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Our Boys and Girls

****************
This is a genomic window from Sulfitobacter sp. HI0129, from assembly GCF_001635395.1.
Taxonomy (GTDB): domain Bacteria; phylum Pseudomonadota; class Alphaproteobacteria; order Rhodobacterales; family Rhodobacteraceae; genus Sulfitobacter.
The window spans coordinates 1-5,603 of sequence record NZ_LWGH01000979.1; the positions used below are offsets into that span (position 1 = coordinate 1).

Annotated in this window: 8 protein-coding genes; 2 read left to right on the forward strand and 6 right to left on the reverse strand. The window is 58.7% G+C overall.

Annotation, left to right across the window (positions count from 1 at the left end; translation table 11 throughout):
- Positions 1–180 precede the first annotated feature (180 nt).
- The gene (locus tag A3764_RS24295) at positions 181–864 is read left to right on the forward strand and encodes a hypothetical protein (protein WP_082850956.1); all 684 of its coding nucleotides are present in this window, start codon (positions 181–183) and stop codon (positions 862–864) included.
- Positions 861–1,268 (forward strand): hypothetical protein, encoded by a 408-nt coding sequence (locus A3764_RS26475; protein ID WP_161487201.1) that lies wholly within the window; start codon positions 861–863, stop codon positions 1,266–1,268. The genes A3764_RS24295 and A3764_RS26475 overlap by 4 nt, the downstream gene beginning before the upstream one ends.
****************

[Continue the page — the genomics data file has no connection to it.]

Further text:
SOME BIBLE VERSES FOR YOUNG FOLKS. In Matthew 6:33 Christ is teaching you and me. In Mark 11:22 Christ is teaching me and you. If you would learn how to pray, Matthew 6:9 shows the way. At Matthew 28:19 Christ' rf Great Commission will be seen. If faith Is weak and you wish more, Read Matthew 11:24. A verse that leads through heaven's gate Is found in Matthew 5:28. For every daughter, every son ? Luke 6:31. If there's any one you hate Follow Luke 6:28. Tell me what God's love can mean ? John, chapter 3 and verse 16. Acts 8:22 Shows what sinners ought to do. Ecclesiastes 12:1 Tells how happiness is won. 'Chapter and verse just the same: How many great ones can you name? (Matt. 6:6; Matt. 19:19; John 10:10; John 13:13; Romans 10:10; 1 Cor. 2:2; Phil. 4:4; 1 Timothy 6:6. ? Selected. | SOWING SEEDS. Luke 8 :4-15. If you wanted to plant a garden what kind of soil would you want? "Would you plant your seed in the middle of the path, where the ground has been paeked down hard! Would you want the seed to fall on rocky ground, or on good ground? Jesus once told a story about a man who went forth to sow his seed. Jesus said that as this man sowed, some seed fell by the way side ; and it was trodden down, and the fowls of the air devoured it. And some fell upon a rock ; and as soon as it sprung up it withered away, because it lacked moisture. And some fell among thorns, and the thorns sprang up with it and choked it. And other fell on good ground, and sprang up and bare fruit an hundred fold. After Jesus had told this story He said, "lie that hath ears to hear, let him hear." Then His disciples asked Him, saying, "What might this parable be?" Jesus said, "Now the parable is this: The seed is the Word of God. Those by the way side are they that hear ; then cometh the devil, and taketh away the word out of their hearts, that they may not believe and be saved. Those on the rock are they, who, when they hear receive the message with joy, and for a while believe, but they have no root and in the time of temptation they fall away. That which fell among thorns are they, who, when they have heard go their way and are choked with cares and riches and pleasures of this life and bring no fruit to perfection. And that on the good ground are they, who, in an honest and good heart, having heard the word keep it, that is remember it and obey it, and bring forth fruit with patience/' What kind of soil is your heart! Will the seed of the word of God which fall there find it too hard to grow int Or, will it take root quickly and for a few days help you to be better, but be choked by other things soon? Or will it fall on good ground and grow and hring forth fruit in your life every day! ?i THE BOYS AND FRISKY. One bright, frosty morning in November young Mr. Frisky poked his head out of the door of his dwelling high up in a tall hickory nut tree and peered eagerly around. He looked so cunning and pretty that you could not have helped admiring him had you seen him. Things must have been quite to his liking, for his little black eyes snapped with delight as he watched nut after nut drop from the branches and fall into the rustling leaves be low. "Just the kind of a day to fill up my larder!" he cried with an approving flirt of his tail. And, being an active young fellow, he straightway hopped out of his cozy nest, curled his bushy tail over his back, and sat- down for a minute to reconnoiter. Assured that the coast was clear, he scampered gayly down the tree, his little squirrel heart leaping with delight when he saw hundreds of beautiful shellbarks scattered over the frosty floor of the forest. No need for him to worry. Here were nuts a-plenty, and more, to keep his sharp white teeth busy all winter long what time he was not soundly sleeping curled up in a warm, furry ball. So he sat briskly to work and ran hither and thither all day long, carrying three nuts at a time ? one in his mouth and one tucked away in each cheek ? to the foot of his homo tree. By the time it had grown too dark to see he had gathered a pile of nuts any squir rel might be proud of. Then he drew the leaves over them and climbed up to his den, a tired but very happy squirrel. The next morning was clear and crisp, and Mr. Frisky whisked out early and was soon busy adding to yesterday's store. He was so gay and lively about his work that old Mr. Frisky, who must have been at least five years old and who lived in the next-door tree, came over and watched him with a wise look on his face. "Why don't you carry up the nuts you gathered yesterday!" he asked the young fel low. "The first thing you know some of these creatures with only two legs will come along and carry them all off as they did mine two or three years ago. I tell you I've kept a pretty sharp lookout on my food supply ever since, for I nearly starved to death that winter. This is what I am doing," and he juggled two nuts into his mouth, scampered up his own tree, and stored them in his den. Old Mr. Frisky soberly kept up his way of doing business all day long; but young Mr. Frisky, who didn't want any second-hand ex perience, kept adding merrily to the pile under the tree. He had enough to keep him busy stor ing them away for two or three days, and he would begin the- task next morning, he said. So once more he was up bright and early, whisking up and down the tree, and the busi ness of putting away his stores was progressing finely when the quiet of the forest was broken by the shouts and laughter of a crowd of merry boys out nutting. Frisky poked up his ears to listen, with his poor little heart fluttering in his mouth. NeareT and nearer they came, running here and there, and picking up the nuts and shouting every time a handful rattled into their tin pails. And here they all came, bearing right down upon his tree and his nuts. They were almost upon him before he darted up the tree, quak ing with fear. When he was safely up, he peered cautiously down to see what was going to happen. He didn't have to wait long, for the shout that went up as those boys fell upon his hard-earned pile of nuts told poor Frisky too plainly th.^y had found them. "My, what a find," cried one of the boys. "What's the use of hunting for nuts when you can get squirrels to do it for you?" "That's so," laughed another as he tossed a double handful into his pail. Poor Frisky was frantic. He ran out on the lowest branch and, holding one paw over his aching heart, sat there and scolded away at the intruders. He made such a fuss that they heard him and looked up and laughed at his antics. "Keep still, old fellow," one of them cried. "There 's plenty more nuts if you want them. Anyway, we are much obliged" to you for these," and kept right on putting Frisky 's nuts into his pail. But one of the boys did not touch the squir rel's nuts. He loved his little four-footed friends and believed that they had rights as well as people. "Say, boys," he interrupted as he saw Frisky 's pile disappear, "don't you think it is pretty shabby to take a poor little squirrel's winter store of food? He worked hard to gather those nuts, and they belong to him. Come off, boys; it looks too much like b.nrglary. And half the fun's in finding your own nuts, any way." "That's pretty strong, Ned," added one; and "Whoever thought of a squirrel having any rights?" laughed another. "Just as good a right to his own bread and butter when he works for it as we have to ours," earnestly responded the Doy who liked animals. "He's scolding us good and proper for our meanness, poor little chap," he added. This was a new point of view to the other boys. They had never looked at things in that light before; but now that the boy who liked animals and sympathized with them presented the squirrel's side of the case, they one and all took the nuts out of their pails and put them back in a neat pile for Mr. Frisky just where they found them and added a few more for good measure. "Come down and get your old nuts!" they cried as they started away, pitying a few at poor Frisky, who was till scolding and jump ing frantically around. "It's all right, Frisky," called the boy who was the friend of fur and feathers. "Come down." Then they all went off laughing, to hunt their own nuts and enjoy rambling through the woods in the crisp glory of the autumn day. In a little while Frisky crept cautiously down the tree -and wondered how it ever happened that those strange creatures had left his nuts. But he, too, had learned a lesson. ? Exchange. CHUM8. "He lives across the street from es An' ain't as big as me; His mother takes in washln', 'cause They're poor aa they can be. But every night he brings his slate, And then I do his sums And help him get his lessons straight, 'Cause him and me*is?chuma."